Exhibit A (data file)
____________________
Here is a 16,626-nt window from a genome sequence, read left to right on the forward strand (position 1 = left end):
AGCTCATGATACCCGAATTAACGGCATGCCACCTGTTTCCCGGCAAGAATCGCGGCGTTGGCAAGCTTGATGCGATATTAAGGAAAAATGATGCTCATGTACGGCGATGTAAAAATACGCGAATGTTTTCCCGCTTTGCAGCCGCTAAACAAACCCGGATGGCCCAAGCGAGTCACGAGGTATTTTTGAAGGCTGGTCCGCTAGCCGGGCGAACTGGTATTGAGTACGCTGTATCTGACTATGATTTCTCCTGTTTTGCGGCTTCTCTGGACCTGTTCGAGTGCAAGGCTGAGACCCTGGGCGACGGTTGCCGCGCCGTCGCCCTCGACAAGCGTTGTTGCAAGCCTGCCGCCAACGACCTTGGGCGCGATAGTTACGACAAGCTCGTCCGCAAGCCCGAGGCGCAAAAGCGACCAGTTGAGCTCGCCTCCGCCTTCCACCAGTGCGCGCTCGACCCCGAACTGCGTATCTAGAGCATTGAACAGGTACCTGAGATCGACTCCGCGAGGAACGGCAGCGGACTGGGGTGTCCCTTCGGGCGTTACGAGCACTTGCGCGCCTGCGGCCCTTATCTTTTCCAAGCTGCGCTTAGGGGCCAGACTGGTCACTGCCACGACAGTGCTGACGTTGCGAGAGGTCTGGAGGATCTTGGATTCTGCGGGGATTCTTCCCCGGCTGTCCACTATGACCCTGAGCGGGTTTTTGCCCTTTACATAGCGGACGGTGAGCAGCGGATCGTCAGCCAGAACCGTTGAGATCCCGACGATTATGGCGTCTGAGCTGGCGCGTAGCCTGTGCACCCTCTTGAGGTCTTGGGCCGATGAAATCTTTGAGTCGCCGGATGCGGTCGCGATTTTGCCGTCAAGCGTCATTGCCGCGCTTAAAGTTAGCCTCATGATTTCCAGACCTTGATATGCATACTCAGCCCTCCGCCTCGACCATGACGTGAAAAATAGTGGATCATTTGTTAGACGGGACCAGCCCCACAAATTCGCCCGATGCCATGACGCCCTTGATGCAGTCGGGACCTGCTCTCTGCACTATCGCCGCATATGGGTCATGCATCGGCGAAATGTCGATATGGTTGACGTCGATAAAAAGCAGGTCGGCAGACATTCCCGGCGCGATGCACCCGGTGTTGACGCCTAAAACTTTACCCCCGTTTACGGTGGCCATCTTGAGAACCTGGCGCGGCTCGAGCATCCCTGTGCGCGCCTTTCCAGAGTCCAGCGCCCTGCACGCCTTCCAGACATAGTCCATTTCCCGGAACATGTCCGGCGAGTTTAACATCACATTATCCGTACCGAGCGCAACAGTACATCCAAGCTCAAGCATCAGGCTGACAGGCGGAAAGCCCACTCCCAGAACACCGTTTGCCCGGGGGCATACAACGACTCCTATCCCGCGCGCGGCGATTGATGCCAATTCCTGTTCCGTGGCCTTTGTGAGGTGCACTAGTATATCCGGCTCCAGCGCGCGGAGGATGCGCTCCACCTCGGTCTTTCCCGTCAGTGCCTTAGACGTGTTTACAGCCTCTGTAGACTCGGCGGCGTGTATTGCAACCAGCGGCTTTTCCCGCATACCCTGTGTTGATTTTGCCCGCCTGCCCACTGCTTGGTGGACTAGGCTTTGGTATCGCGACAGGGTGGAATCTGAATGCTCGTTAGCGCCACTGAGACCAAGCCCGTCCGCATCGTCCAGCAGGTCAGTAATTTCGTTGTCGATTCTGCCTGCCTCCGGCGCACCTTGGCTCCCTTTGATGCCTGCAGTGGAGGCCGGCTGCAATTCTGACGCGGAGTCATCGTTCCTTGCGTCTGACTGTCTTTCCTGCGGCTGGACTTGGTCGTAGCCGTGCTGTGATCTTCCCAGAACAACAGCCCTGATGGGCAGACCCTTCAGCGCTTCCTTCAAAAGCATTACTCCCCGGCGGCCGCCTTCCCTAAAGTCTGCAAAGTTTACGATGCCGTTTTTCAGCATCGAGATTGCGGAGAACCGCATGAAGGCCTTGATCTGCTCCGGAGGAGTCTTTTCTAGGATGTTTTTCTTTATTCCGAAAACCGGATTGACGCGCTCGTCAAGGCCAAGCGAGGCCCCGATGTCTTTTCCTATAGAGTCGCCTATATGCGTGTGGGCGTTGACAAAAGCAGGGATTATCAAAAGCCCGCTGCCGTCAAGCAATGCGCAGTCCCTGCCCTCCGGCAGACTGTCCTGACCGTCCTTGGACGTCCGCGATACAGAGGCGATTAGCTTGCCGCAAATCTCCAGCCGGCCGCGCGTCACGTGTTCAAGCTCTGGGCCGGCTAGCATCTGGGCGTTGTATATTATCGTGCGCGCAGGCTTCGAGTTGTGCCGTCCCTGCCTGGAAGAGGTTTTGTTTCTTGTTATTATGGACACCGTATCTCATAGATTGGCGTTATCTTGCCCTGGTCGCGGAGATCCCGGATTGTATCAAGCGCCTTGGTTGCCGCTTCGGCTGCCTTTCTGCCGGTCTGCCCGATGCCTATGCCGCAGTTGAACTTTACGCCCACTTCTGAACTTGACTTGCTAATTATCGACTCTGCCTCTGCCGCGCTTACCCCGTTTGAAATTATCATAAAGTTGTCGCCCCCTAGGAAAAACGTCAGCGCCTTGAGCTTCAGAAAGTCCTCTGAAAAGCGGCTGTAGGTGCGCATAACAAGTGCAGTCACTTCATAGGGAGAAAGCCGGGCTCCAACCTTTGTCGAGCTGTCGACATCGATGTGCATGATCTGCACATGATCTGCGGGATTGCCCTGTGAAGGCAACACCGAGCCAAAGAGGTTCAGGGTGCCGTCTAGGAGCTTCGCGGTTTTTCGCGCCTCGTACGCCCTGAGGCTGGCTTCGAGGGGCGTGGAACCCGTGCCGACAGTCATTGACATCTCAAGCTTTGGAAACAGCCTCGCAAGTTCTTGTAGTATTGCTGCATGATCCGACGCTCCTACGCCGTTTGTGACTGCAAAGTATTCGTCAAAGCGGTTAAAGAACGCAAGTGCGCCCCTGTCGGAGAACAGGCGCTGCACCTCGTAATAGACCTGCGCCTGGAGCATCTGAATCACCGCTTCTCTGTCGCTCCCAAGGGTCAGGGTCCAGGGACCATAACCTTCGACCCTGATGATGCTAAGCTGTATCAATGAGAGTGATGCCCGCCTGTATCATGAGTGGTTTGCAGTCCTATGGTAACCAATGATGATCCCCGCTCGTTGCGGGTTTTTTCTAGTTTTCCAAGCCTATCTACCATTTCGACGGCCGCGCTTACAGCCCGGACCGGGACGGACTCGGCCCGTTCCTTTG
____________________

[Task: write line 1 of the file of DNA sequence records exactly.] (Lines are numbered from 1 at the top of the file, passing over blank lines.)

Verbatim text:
Here is a 16,626-nt window from a genome sequence, read left to right on the forward strand (position 1 = left end):